Skip to content

Vancouver Island bookkeeper sentenced to 9 months house arrest for defrauding three Ucluelet businesses

From 2018 to 2020, Dawn Olson cut herself 67 extra cheques in the $500 to $900 range
Port Alberni bookkeeper Dawn Olson is facing three concurrent conditional sentences of nine months after stealing from three Ucluelet businesses. She was sentenced in Ucluelet provincial court on June 6, 2022. (Cliff MacArthur/ photo)

A Vancouver Island bookkeeper who stole roughly $43,500 from three Ucluelet businesses has avoided prison, but will serve nine months’ house arrest for three charges of fraud.

Port Alberni resident Dawn Olson, owner of Rainforest Bookkeeping, was sentenced on June 6, 2022 in Ucluelet provincial court after pleading guilty to three counts of fraud over $5,000. She was sentenced to three concurrent conditional sentences of nine months.

“It’s that breach of trust that this case is all about. When we have an employee, we give them our trust to our businesses, which is ultimately the key to our financial existence,” Judge Alexander Wolf said as he delivered his ruling.

“You will be getting a criminal record and if it costs you your bookkeeping maybe that should have been thought of before you made 67 fraudulent transactions,” he said. He added that Olson will have to deal with the stigma and fallout consequences that will come from living in a small community.

From 2018 to 2020, Olson cut herself 67 extra cheques in the $500 to $900 range from her clients Relic Surf Shop, Surfs Inn and a Ucluelet restaurant. Over the span of three years, she issued herself about $10,000 from Relic, $20,000 from Surfs Inn and roughly $13,500 from the restaurant, according to statements read from Crown Prosecutor John Boccabella during the June 6 court proceedings.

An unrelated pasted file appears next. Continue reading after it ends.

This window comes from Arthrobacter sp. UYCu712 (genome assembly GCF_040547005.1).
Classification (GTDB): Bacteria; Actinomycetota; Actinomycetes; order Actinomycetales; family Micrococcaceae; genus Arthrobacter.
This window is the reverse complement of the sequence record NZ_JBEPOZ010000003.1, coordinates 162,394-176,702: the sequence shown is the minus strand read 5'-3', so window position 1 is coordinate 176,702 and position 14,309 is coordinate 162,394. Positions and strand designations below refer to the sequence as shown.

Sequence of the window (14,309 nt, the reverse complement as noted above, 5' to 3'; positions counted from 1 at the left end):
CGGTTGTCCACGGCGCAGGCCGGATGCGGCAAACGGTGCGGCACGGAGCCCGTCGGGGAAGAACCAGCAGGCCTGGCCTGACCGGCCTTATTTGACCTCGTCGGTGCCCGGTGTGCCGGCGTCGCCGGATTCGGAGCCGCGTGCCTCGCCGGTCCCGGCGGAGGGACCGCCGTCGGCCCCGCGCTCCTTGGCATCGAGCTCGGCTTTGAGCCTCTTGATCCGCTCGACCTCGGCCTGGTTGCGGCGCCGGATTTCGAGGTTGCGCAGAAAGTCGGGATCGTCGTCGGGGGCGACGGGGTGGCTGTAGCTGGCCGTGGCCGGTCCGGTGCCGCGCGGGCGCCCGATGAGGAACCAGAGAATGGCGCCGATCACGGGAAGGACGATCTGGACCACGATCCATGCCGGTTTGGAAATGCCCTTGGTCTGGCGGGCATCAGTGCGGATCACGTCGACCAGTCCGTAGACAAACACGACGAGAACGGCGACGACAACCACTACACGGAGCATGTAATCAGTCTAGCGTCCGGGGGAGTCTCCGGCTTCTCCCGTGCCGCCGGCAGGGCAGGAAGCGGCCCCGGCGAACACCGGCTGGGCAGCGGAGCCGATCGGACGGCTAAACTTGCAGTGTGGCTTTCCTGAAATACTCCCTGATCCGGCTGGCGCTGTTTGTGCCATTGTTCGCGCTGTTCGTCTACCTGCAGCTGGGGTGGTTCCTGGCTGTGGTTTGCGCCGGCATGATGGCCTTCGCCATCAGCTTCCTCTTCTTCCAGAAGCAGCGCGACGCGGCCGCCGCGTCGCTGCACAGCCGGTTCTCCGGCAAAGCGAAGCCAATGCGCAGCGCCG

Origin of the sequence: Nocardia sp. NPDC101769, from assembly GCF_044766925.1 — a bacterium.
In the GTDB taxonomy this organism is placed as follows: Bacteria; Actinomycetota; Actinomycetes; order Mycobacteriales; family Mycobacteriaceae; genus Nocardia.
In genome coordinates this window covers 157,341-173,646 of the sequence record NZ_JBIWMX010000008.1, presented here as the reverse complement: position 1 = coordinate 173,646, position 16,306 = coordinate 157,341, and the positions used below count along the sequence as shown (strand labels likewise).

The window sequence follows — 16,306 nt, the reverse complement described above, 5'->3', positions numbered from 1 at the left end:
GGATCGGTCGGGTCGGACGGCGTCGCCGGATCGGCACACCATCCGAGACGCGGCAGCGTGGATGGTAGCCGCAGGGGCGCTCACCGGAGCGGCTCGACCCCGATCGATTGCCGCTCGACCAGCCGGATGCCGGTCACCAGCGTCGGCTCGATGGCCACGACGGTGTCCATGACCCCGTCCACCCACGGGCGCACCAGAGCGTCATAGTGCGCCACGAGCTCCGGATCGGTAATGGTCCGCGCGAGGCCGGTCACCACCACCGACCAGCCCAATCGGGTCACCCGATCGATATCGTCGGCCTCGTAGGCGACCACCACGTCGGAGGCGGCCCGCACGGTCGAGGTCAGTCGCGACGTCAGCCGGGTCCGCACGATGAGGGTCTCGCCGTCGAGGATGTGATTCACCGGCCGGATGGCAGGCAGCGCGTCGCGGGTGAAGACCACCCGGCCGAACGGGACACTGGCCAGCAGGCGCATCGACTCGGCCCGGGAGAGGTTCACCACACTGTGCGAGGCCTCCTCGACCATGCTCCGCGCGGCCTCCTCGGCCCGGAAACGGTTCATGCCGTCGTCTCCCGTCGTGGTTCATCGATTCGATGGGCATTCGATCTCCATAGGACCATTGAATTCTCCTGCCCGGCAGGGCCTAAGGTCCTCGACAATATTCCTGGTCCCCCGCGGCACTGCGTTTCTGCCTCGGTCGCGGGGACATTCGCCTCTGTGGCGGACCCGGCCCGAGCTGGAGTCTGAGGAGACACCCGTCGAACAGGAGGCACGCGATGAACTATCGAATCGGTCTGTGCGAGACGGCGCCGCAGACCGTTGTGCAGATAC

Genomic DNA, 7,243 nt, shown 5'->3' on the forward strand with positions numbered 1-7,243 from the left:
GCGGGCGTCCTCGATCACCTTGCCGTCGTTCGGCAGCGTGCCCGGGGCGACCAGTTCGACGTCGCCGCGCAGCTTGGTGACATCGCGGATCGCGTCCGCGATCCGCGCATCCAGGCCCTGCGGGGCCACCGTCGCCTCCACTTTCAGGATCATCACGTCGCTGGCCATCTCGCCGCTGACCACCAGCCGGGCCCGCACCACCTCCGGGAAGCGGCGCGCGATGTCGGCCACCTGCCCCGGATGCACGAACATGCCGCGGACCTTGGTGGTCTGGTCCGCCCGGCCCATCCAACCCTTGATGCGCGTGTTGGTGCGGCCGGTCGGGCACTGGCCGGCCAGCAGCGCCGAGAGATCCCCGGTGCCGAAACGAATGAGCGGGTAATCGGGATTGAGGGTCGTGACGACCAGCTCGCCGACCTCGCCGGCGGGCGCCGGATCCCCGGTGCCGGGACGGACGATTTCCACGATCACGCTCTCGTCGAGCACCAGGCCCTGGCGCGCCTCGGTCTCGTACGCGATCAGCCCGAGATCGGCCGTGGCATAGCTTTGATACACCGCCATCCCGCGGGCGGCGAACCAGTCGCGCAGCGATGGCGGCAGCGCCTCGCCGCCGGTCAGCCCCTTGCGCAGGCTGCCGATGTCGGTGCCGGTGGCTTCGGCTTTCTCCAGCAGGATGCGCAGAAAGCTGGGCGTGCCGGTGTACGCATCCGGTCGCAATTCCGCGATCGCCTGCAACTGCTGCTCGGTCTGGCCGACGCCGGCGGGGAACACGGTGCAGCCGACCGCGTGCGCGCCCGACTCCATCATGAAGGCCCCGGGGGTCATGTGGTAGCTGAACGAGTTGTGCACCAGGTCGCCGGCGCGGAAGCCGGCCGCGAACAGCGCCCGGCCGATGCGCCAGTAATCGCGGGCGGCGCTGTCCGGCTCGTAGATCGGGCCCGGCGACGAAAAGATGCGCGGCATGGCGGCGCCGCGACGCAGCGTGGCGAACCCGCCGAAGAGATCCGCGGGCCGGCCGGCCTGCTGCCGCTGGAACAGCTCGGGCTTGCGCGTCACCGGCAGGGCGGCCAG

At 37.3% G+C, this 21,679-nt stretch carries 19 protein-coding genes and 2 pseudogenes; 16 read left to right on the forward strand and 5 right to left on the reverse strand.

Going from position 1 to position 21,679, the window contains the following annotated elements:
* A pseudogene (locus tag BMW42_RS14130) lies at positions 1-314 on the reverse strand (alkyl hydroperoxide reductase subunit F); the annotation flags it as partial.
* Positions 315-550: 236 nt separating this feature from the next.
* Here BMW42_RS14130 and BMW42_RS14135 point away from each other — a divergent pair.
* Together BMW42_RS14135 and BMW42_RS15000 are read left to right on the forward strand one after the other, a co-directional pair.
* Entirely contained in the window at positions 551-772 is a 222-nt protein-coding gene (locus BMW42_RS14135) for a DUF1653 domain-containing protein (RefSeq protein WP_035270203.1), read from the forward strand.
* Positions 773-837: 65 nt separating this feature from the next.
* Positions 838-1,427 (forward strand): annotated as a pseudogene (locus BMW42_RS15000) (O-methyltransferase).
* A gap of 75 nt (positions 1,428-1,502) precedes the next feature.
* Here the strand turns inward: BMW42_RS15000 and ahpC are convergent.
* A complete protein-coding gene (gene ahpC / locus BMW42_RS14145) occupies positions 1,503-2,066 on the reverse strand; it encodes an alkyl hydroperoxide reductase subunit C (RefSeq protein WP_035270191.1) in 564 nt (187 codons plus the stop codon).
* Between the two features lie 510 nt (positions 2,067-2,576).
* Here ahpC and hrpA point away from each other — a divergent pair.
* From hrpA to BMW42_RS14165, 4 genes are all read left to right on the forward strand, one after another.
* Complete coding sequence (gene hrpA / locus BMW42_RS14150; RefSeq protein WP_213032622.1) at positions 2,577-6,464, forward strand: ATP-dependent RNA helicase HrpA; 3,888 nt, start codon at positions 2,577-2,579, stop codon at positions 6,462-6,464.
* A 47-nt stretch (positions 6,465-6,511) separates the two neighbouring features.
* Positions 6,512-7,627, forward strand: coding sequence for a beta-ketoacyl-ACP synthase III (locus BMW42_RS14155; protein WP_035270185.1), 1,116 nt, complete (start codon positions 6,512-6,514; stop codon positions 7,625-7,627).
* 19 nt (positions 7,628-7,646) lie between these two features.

Boccabella said the fraud caused Relic and Surfs Inn owners Mike and Nicole Little-Bray a “huge amount of stress,” and that the crime was a “profound breach of trust” as the Little-Brays were employing Olson to be trusted with the business operations. Nicole Little-Bray was also undergoing treatment for cancer at the time.

“(Olson) took my trust and abused it while going through cancer and treatments. I was depressed and my anxiety I was not able to control it on my own. I found out two days before COVID happened that she had drained our bank accounts,” Nicole Little-Bray wrote in a June 3, 2022, Victim Impact Statement. “I was put on Ativan. We have two kids that had to go through a dark and depressed mom. That some days I couldn’t get out of bed.

“We had nothing in our accounts and then the world shut down. I was basically numb from knowing that someone could do this to another person that you have known for 12 plus years. Imagine someone who you trust texting you saying kind words as you’re going into a mastectomy and or radiation, while literally going to the bank and stealing from a family that is already in a trauma situation. It’s beyond just stealing, in my books. Even writing this triggers such high anxiety and emotions,” Nicole Little-Bray wrote.

Olson’s defence counsel Michael Ritzker said during the June 6 sentencing that Olson signed a repayment schedule on April 30, 2020, and has since paid the Little-Brays $44,000, which totals the money she stole plus interest. The restaurant was also repaid in full. Ritzker said Olson sold her Ucluelet home so she could make the repayments.

“At least she tried to do the right thing. Put some real weight on that. You tell me lies, but if you cross my hand with gold, does that make the lie go away? No, but there is more weight in gold,” said Ritzker in his appeal to Judge Wolf.

Olson was permitted to give a final statement during court.

“I lost everything because of my stupidness. I have very few clients. I am so sorry from the bottom of my heart. I wish I could make it go away. It was not intentional to hurt you. My deepest sincere apologies,” said Olson.

Judge Wolf noted that there were mitigating circumstances to the case, one being that Olson pleaded guilty and the other that she repaid the money, but he expressed the danger of saying, “when you pay back money, it keeps you out of jail.”

“That sends the wrong message. We look at people’s behaviour after the time they have been convicted. You’ve tried to make restitution with the harm that you have caused, but I need to balance this with the 67 transactions. It wasn’t just a one time mistake, it was 67 transactions,” said Judge Wolf.

As part of her conditional sentence, Olson must advise her clients that she defrauded past clients while doing their books.

Like us on Facebook and follow us on Twitter.

Pop-up banner image